The hot summer is followed by incredibly pleasant and refreshing temperatures in autumn. The season is particularly known for two things: the beautiful vivid colors that dye Japan’s nature, as well as the so-called autumnal appetite. This refers to both seafood as well as the fruits of the land, which are both available plentifully and are particularly tasty around autumn.
Koyo: Autumn Leaves
Japan’s vivid autumn colors start to dye the leaves in northern Hokkaido around September, spreading towards the south over time until they finally reach Kyushu in late November. Especially shrines and temples, which are usually surrounded by a lot of green, are a magical sight during momiji or koｙo season, the Japanese terms for autumn foliage. Especially famous viewing spots are Arashiyama and Higashiyama in Kyoto, as well as the Meiji Shrine Outer Gardens and the Showa Memorial Park in Tokyo. A lot of countries have amazing autumn leaf sceneries to offer – Japan, however, can hardly be compared to any other place in terms of uniqueness.
Higan: The Equinoctial Weeks
Higan describes the week around both the vernal and the autumnal equinox, which respectively mark the days when winter transitions to spring and summer turns into autumn. During the autumnal equinox, one of the most beautiful sights is the vivid red amaryllis, and it is a custom for people to visit the graves of their ancestors. After their final resting places have been cleaned properly, people leave behind flowers and bean cakes called ohagi. Made from boiled rice and formed into small dumplings, the cakes are then covered with sweet bean paste, making for a delicious and traditional Japanese treat.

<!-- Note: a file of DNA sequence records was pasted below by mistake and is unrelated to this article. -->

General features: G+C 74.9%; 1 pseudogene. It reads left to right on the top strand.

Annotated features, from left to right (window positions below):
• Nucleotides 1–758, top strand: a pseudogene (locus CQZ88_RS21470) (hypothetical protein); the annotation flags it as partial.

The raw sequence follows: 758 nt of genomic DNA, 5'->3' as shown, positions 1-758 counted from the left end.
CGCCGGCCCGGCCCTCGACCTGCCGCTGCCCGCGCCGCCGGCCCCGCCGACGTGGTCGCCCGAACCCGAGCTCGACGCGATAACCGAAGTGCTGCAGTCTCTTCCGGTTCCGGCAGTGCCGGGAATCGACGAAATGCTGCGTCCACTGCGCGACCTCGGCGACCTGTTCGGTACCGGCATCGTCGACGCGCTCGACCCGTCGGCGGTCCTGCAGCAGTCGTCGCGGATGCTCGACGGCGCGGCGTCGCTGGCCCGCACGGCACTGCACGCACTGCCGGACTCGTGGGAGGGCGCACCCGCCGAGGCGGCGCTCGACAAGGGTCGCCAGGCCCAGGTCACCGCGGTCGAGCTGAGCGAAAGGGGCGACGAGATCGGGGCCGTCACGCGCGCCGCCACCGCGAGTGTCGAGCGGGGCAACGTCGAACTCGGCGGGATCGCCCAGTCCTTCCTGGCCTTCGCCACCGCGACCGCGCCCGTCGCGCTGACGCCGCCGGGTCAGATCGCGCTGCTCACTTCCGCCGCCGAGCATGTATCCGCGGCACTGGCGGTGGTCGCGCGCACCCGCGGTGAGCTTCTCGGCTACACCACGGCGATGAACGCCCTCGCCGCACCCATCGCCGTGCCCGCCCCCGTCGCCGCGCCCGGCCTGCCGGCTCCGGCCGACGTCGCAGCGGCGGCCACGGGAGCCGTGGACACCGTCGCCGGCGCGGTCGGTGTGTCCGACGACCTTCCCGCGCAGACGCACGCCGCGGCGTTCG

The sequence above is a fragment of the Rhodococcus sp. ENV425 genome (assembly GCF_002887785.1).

The pleasant temperatures of autumn have many school hold so-called undokai, which are sports festivals. The pupils are usually divided into the “red team” and the “white team,” competing against each other in various sports and other fun activities, such as racing and dancing. This is why the second Monday in October also is the national Sports Day, a national holiday on which a lot of athletic events are being held before and after.
Apart from beautiful colors, delicious food, and pleasant temperatures, autumn is also called the “season of art.” Next to athletic events, a lot of cultural festivals are taking place at schools and universities, showcasing various performances and artworks done by the students. Catering to hungry visitors are various food stalls offering delicious snacks such as chow mein or crepes, everything prepared and sold by students themselves. These kind of festivals are always a highlight for the respective neighborhood or town, attracting alumni, locals, and tourists alike.
Koromogae: the Seasonal Change of Clothing
The changing seasons play such a huge role in people’s lives, Japan even does have a special word for the changing of clothes in accordance with the beginning of autumn: “koromogae.” This custom is actually centuries old and dates back to the Heian period, when the Japanese aristocracy would switch from summer dresses to winter garments. This habit is especially evident when looking at school and police uniforms: every year on June 1st, students and officers start wearing summer uniforms while going back to winter uniforms on October 1st. In Japanese homes, the closets usually undergo the biggest changes, with the airy summer garments being stowed away to make room for comfy sweatshirts and warm jackets.
Abundant Variety of Viands in Autumn
Let’s take a closer look at the aforementioned autumnal appetite. This expression derives from the many ingredients that are harvested and caught during the season, referring to both fruits of the sea and fruits of the land. Chestnuts, grapes, and mushrooms, as well as salmon, saury, rice and buckwheat are just some of autumn’s most famous treats. Japanese kaiseki cuisine is all about such seasonal ingredients, with entire courses being designed around one particular season, and some say that autumn is the best time to try kaiseki for the first time.